Backup starts to scale out along with storage, data growth

Sepaton is introducing backup appliances that enterprises can combine to meet growing needs

Backup and recovery is starting to get some of the same capabilities as primary storage systems to handle the rising floods of data with less management overhead.

On Tuesday, at Storage Networking World, veteran data protection vendor Sepaton is announcing a backup and recovery platform that's designed to grow easily as an organization accumulates data. Sepaton's introduction of its VirtuoSO appliance and the underlying Optiscale architecture comes just days after tape specialist Spectra Logic announced its BlackPearl appliance to integrate web and cloud data into vast and growing tape libraries.

While primary storage technology has matured to the point where many systems can automatically grow to accommodate more data, backup and recovery is still mostly built around products that force IT administrators to reconfigure their systems every time they add a new hardware unit, analysts say.

That threatens to become a bottleneck in a world where, according to research company IDC, enterprises are expanding their storage capacity by more than 30 percent every year to keep up with data growth. What's important enough to store is usually considered worth backing up in some form, so data protection challenges are escalating along with storage woes.

VirtuoSO can scale up from one to four nodes, treating all the data within as a single pool with a 1-petabyte capacity. It's the company's first entry into NAS (network-attached storage) data protection and is designed to work with more data types than its earlier products. Most importantly, it supports the widely used CIFS (Common Internet File System) and NFS (Network File System) protocols. Sepaton developed the new platform to back up growing amounts of file-based data stored in NAS systems instead of SANs (storage area networks).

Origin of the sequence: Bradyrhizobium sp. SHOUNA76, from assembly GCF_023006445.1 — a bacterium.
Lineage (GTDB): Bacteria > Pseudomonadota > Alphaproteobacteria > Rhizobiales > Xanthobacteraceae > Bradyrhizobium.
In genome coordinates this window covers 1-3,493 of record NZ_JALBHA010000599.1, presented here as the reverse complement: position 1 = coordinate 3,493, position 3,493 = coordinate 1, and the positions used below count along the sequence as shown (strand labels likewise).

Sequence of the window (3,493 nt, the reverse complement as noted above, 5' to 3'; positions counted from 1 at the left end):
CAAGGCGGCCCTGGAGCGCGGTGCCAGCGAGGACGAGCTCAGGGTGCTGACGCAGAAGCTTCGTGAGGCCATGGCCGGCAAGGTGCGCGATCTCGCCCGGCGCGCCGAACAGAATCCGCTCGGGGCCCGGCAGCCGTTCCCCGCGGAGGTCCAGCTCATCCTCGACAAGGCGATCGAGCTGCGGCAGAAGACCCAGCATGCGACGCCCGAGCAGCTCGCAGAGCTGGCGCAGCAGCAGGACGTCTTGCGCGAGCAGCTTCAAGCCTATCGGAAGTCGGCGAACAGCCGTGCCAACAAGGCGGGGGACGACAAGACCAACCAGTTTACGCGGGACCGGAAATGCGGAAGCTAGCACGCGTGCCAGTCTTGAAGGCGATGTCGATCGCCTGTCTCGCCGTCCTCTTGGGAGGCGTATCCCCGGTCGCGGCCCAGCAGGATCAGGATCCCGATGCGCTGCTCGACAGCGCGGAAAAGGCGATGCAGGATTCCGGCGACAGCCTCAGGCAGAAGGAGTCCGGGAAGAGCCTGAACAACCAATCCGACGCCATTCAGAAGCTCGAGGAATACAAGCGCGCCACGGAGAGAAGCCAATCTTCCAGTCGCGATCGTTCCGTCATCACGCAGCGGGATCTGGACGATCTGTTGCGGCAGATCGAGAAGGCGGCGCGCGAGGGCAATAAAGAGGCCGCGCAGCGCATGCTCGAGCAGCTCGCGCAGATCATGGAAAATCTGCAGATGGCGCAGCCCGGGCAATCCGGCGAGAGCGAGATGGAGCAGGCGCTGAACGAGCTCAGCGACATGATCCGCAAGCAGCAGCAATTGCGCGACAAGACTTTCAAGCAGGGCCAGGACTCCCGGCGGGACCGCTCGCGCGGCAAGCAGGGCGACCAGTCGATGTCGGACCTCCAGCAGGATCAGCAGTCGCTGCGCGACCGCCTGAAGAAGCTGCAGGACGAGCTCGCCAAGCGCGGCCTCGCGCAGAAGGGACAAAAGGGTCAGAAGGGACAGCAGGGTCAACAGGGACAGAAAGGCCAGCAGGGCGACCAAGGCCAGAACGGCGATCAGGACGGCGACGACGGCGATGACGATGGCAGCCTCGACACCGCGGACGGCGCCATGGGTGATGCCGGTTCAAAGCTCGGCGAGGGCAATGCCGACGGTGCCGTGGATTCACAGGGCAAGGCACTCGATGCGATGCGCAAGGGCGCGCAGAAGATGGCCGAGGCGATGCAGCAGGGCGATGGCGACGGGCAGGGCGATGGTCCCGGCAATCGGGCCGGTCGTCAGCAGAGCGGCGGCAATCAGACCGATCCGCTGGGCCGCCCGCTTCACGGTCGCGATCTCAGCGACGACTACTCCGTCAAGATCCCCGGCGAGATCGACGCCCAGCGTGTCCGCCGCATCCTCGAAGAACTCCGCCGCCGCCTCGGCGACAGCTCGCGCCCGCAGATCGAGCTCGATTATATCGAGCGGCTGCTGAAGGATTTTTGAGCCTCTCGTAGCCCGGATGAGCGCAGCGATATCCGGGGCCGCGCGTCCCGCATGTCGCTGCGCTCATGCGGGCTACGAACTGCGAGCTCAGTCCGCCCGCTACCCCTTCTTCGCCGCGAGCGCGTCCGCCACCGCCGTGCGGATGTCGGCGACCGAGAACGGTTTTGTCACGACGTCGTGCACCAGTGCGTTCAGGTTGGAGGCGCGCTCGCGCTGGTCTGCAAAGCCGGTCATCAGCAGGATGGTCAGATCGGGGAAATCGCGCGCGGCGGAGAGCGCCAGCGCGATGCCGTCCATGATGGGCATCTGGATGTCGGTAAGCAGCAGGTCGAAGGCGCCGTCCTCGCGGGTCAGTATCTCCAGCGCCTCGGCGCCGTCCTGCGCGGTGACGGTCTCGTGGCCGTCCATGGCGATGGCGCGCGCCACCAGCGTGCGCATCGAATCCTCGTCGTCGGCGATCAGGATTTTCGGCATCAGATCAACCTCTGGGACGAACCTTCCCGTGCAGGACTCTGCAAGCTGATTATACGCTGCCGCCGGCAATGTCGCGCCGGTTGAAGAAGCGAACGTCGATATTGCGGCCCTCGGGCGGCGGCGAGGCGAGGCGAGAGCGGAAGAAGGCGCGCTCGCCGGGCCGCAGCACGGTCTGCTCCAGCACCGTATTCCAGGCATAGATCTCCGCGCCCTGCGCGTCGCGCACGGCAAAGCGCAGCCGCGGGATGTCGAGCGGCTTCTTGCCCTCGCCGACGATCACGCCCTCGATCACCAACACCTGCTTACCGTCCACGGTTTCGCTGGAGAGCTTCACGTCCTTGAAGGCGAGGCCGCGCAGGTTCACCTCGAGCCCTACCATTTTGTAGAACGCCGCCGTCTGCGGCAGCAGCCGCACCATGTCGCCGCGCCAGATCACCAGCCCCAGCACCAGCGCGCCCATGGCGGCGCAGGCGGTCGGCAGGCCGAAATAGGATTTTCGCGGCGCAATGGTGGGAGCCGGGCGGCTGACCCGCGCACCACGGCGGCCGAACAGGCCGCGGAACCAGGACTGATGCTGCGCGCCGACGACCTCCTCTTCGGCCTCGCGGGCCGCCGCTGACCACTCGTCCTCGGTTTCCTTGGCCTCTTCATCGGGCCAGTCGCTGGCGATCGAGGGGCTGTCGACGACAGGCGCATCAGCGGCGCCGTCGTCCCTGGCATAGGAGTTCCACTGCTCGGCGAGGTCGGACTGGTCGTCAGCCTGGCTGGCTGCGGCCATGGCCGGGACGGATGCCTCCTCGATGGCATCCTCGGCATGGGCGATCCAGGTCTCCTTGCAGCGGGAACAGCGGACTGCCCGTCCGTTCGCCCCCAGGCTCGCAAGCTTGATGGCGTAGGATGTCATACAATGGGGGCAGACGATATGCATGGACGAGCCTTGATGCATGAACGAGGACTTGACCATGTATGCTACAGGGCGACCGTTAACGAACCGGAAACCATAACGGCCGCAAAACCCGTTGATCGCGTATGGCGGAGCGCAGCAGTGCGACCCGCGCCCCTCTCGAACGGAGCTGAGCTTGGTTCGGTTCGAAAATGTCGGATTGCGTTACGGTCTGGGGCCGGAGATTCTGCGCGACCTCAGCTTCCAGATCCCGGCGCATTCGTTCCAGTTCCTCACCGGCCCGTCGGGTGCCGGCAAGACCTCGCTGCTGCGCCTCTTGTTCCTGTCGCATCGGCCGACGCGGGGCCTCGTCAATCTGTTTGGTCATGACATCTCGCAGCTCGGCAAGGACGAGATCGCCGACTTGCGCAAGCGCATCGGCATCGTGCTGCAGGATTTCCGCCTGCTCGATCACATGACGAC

Sepaton's new software and appliances are especially good news for large enterprises that have huge volumes of data, more than they can back up to any one traditional appliance, Enterprise Strategy Group analyst Jason Buffington said.

Coming from a tape storage background, Sepaton so far has made most enterprise backup software treat its systems as virtual tape libraries, Buffington said. With CIFS and NFS, VirtuoSO will be able to take in data more easily from third-party backup applications. Plus, it will give enterprises more granular access to their backed-up files, Buffington said.

What may make VirtuoSO and OptiScale stand out most is hybrid deduplication. Sepaton historically has used post-processing deduplication, finding and eliminating duplicate bits of data after storing the data whole. It's now adding in-line deduplication, which runs while a backup system is ingesting data.

Enterprises can apply either or both of these methods to a given type of data. To do this, they can use automation software from Sepaton or set their own policies, including ones that will bypass deduplication for data types that don't need it. In addition, deduplication is applied to the data on all nodes rather than just what's on a single node, leading to greater storage efficiency, Sepaton says.

Hybrid deduplication gives users more flexibility and in some cases lets them deduplicate twice, making their backups even more compact, ESG's Buffington said.

Sepaton's roadmap for VirtuoSO and Optiscale calls for eventual scaling to as many as 16 nodes, plus support for more storage protocols, replication capabilities and other features.

The VirtuoSO platform, now in limited release and set for general availability in the first quarter of next year, is offered as a full appliance with storage included or as a gateway that can be attached to existing Hitachi Data Systems storage. Prices for the full appliance start at US$344,500.

Stephen Lawson covers mobile, storage and networking technologies for The IDG News Service. Follow Stephen on Twitter at @sdlawsonmedia. Stephen's e-mail address is

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Tags network-attached storagehitachi data systemsstoragesepatonStorage Management

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Stephen Lawson

IDG News Service
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